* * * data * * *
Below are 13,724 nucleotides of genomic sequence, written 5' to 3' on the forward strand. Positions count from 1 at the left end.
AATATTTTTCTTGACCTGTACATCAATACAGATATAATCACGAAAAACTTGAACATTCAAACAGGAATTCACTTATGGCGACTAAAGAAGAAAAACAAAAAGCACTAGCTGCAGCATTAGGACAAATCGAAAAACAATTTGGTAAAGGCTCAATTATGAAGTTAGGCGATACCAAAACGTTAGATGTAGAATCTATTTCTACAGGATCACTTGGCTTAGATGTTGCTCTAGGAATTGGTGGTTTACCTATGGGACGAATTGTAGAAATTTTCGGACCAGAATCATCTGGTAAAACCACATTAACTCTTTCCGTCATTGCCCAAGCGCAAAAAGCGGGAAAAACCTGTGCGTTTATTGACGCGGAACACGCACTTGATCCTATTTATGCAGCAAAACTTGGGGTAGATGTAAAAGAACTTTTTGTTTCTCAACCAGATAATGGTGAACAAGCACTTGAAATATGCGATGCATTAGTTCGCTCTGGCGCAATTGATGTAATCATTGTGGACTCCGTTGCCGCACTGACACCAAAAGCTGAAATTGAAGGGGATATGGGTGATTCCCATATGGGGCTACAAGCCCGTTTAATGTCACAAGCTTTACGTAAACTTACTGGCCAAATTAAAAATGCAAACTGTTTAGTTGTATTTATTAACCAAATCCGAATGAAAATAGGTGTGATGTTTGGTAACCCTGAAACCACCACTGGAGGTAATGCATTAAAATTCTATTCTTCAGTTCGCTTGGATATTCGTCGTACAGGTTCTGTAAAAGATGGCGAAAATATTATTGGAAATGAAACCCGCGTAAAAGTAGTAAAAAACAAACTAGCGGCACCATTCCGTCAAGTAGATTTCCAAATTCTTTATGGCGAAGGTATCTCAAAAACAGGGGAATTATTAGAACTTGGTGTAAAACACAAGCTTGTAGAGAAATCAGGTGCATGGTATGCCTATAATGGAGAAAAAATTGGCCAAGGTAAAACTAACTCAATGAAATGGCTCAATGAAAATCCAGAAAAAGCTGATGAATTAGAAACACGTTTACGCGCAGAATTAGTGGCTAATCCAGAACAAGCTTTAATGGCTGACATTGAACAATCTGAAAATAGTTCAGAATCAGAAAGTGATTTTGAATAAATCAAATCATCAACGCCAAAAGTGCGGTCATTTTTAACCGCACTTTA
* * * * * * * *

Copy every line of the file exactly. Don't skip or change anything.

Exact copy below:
Below are 13,724 nucleotides of genomic sequence, written 5' to 3' on the forward strand. Positions count from 1 at the left end.
AATATTTTTCTTGACCTGTACATCAATACAGATATAATCACGAAAAACTTGAACATTCAAACAGGAATTCACTTATGGCGACTAAAGAAGAAAAACAAAAAGCACTAGCTGCAGCATTAGGACAAATCGAAAAACAATTTGGTAAAGGCTCAATTATGAAGTTAGGCGATACCAAAACGTTAGATGTAGAATCTATTTCTACAGGATCACTTGGCTTAGATGTTGCTCTAGGAATTGGTGGTTTACCTATGGGACGAATTGTAGAAATTTTCGGACCAGAATCATCTGGTAAAACCACATTAACTCTTTCCGTCATTGCCCAAGCGCAAAAAGCGGGAAAAACCTGTGCGTTTATTGACGCGGAACACGCACTTGATCCTATTTATGCAGCAAAACTTGGGGTAGATGTAAAAGAACTTTTTGTTTCTCAACCAGATAATGGTGAACAAGCACTTGAAATATGCGATGCATTAGTTCGCTCTGGCGCAATTGATGTAATCATTGTGGACTCCGTTGCCGCACTGACACCAAAAGCTGAAATTGAAGGGGATATGGGTGATTCCCATATGGGGCTACAAGCCCGTTTAATGTCACAAGCTTTACGTAAACTTACTGGCCAAATTAAAAATGCAAACTGTTTAGTTGTATTTATTAACCAAATCCGAATGAAAATAGGTGTGATGTTTGGTAACCCTGAAACCACCACTGGAGGTAATGCATTAAAATTCTATTCTTCAGTTCGCTTGGATATTCGTCGTACAGGTTCTGTAAAAGATGGCGAAAATATTATTGGAAATGAAACCCGCGTAAAAGTAGTAAAAAACAAACTAGCGGCACCATTCCGTCAAGTAGATTTCCAAATTCTTTATGGCGAAGGTATCTCAAAAACAGGGGAATTATTAGAACTTGGTGTAAAACACAAGCTTGTAGAGAAATCAGGTGCATGGTATGCCTATAATGGAGAAAAAATTGGCCAAGGTAAAACTAACTCAATGAAATGGCTCAATGAAAATCCAGAAAAAGCTGATGAATTAGAAACACGTTTACGCGCAGAATTAGTGGCTAATCCAGAACAAGCTTTAATGGCTGACATTGAACAATCTGAAAATAGTTCAGAATCAGAAAGTGATTTTGAATAAATCAAATCATCAACGCCAAAAGTGCGGTCATTTTTAACCGCACTTTA